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Benefit Advisors: A Vehicle, a Driver or a Passenger?

Benefit advisors have been a staple of the employee benefits world for many years. However, employers are challenged with balancing costs and new demands from an evolving workforce. As a result, employers closely scrutinize the products and services they receive from their advisor as well as the value their advisor brings to the table.   

Eight out of 10 private-sector employers with 10 or more employees currently offer insurance benefits to their workforce. Offering benefits is an important yet costly enterprise for companies. In addition to insurance, employers offer retirement plans, paid time off and a whole array of nontraditional benefits, such as work-life benefits, health wellness programs and career advancement opportunities. All of these components are part of a complex program that requires significant investment in administrative, technological and human resources. An advisor must carve out a role that supports the employer’s benefit priorities.

Employers Who Want to Go It Alone

According to LIMRA’s new study, at least one third of employers view benefit advisors as the backseat passenger, someone they will gladly leave behind given the opportunity. These employers believe that they already have the ability and expertise to obtain benefits without the help of an outside advisor.

There are two primary reasons for this sentiment: 34 percent of these employers state that they currently receive nothing but transaction support from their advisor, and 60 percent believe they could save money working directly with the carrier to obtain nonmedical benefits.


Of the employers who would prefer to work directly with a carrier, four in 10 think they could have even better benefit choices if they purchased nonmedical benefits directly from a carrier.

While it is true that we are looking at a relatively small proportion of employers who would jump on the opportunity to purchase benefits directly from carrier, it is still worth considering since the undercurrents of this sentiment are making their waves even through the advisor community. Recent LIMRA benefit advisor survey finds one in five advisors believe employers will work more directly with carriers over the next three years.

Employers Who Value Their Advisor

For some companies and industries, benefit advisors are the only trusted, secure, open-door vehicle into the benefits marketplace and benefits options. Seven in 10 employers believe that it will be very difficult for their company to obtain benefits without the help of an advisor.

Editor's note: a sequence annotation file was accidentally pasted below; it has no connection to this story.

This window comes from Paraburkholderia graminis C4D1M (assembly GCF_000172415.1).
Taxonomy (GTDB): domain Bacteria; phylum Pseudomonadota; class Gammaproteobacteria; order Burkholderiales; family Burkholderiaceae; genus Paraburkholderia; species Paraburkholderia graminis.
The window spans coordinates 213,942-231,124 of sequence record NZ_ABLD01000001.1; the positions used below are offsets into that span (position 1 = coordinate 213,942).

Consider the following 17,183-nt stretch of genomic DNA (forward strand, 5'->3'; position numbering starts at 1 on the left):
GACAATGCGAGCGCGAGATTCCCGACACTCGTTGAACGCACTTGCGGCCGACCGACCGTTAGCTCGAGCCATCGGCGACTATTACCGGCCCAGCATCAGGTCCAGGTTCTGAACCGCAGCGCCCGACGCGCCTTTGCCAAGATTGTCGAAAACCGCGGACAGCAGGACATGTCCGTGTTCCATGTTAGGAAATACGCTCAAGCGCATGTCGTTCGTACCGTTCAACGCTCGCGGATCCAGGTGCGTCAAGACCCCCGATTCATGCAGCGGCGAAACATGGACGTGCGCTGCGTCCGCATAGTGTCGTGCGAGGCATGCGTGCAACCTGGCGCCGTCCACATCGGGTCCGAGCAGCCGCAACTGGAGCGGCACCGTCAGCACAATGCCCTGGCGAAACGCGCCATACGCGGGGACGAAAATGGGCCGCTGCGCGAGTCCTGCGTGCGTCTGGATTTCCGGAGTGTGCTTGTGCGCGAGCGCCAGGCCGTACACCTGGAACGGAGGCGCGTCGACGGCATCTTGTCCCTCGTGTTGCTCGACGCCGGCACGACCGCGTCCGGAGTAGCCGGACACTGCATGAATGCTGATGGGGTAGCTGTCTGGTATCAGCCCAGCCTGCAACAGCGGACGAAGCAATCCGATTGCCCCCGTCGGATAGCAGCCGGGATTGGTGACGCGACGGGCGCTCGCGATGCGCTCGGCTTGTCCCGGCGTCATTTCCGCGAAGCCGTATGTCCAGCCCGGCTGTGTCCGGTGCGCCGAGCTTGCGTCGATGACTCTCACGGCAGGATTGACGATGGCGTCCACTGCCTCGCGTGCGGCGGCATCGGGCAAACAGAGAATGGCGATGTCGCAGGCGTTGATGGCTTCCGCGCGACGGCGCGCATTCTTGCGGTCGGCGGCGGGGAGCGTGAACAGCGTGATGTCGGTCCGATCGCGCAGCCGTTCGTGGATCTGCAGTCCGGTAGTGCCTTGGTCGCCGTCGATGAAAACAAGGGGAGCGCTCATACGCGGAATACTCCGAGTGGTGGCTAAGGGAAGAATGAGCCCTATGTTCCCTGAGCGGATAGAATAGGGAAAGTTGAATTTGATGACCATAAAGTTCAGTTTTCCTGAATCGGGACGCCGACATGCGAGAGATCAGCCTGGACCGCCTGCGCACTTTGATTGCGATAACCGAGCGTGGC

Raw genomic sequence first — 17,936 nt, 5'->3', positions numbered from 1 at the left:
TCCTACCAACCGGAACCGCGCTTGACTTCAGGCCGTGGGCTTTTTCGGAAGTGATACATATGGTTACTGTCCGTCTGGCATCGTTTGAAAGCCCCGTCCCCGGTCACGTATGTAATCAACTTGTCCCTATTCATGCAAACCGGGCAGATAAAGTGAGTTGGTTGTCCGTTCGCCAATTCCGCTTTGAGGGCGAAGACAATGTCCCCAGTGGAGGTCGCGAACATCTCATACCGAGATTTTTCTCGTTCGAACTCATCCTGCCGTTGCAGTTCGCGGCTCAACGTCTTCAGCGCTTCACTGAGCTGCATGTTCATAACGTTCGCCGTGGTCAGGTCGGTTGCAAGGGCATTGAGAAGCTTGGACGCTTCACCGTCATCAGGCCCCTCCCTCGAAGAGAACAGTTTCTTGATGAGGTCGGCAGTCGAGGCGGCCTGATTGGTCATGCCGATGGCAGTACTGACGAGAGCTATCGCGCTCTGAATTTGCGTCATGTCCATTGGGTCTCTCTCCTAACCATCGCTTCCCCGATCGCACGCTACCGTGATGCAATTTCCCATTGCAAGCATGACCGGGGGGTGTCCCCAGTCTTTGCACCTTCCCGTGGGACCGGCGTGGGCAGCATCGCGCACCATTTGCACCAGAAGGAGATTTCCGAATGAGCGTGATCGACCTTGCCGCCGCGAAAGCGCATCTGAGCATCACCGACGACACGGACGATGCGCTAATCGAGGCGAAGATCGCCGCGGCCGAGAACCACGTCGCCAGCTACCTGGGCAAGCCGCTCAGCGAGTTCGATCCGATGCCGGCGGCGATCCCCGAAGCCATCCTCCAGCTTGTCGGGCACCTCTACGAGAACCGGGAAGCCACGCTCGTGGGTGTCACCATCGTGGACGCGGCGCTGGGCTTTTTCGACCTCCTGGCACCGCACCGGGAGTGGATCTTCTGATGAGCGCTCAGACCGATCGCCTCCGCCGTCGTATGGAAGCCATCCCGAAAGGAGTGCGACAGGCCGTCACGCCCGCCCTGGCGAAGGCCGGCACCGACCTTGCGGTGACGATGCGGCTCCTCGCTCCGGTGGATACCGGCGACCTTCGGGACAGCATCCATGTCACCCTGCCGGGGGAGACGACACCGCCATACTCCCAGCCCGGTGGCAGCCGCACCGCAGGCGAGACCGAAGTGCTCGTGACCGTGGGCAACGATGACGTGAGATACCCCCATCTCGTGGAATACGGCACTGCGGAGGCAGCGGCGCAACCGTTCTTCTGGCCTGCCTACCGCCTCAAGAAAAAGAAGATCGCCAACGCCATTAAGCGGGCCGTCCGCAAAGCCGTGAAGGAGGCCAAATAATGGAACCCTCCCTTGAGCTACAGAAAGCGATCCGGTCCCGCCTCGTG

While it seems that majority of employers do not question the current employer-advisor-carrier benefits process, there is a caveat to these statistics. Similar to the employers who are already confident that they have the ability to handle employee benefits without a benefit advisor, many employers who responded that they lack the expertise to forgo benefit advisor indicated that their advisor offers only transactional support. Without a service component, advisors, in essence, are just a “vehicle,” serving an access point that can be substituted by any other.

How to Cement the Advisor-Employer Relationship

Employers currently rely on benefits advisors to help them onboard products and services. If technology or innovation removes the need for a liaison, how will advisors distinguish themselves to remain valuable? 

The future will certainly require not only stronger ties between employers and benefit advisors, but a variety of them. Moving from a “product-oriented” model to a “service-provider” paradigm seems to be the only reliable solution for advisors to stay relevant in the employee benefits world. While decisions regarding employee benefits are being made mostly in the C-suite, benefit advisors have the potential to get into the driver’s seat and offer their consultative services at the time and in the area most relevant to employers.

Take, for example, the two biggest challenges that employers face today: cost containment and recruitment needs. The first one is widely recognized and routinely addressed by benefit advisors, but only four in 10 employers report that their advisor brings value in tackling their recruitment and retention needs, the second most challenging business issue for employers.

Benefits advisors who can step up and fulfill this growing challenge will likely become indispensable in the eyes of plan sponsors.


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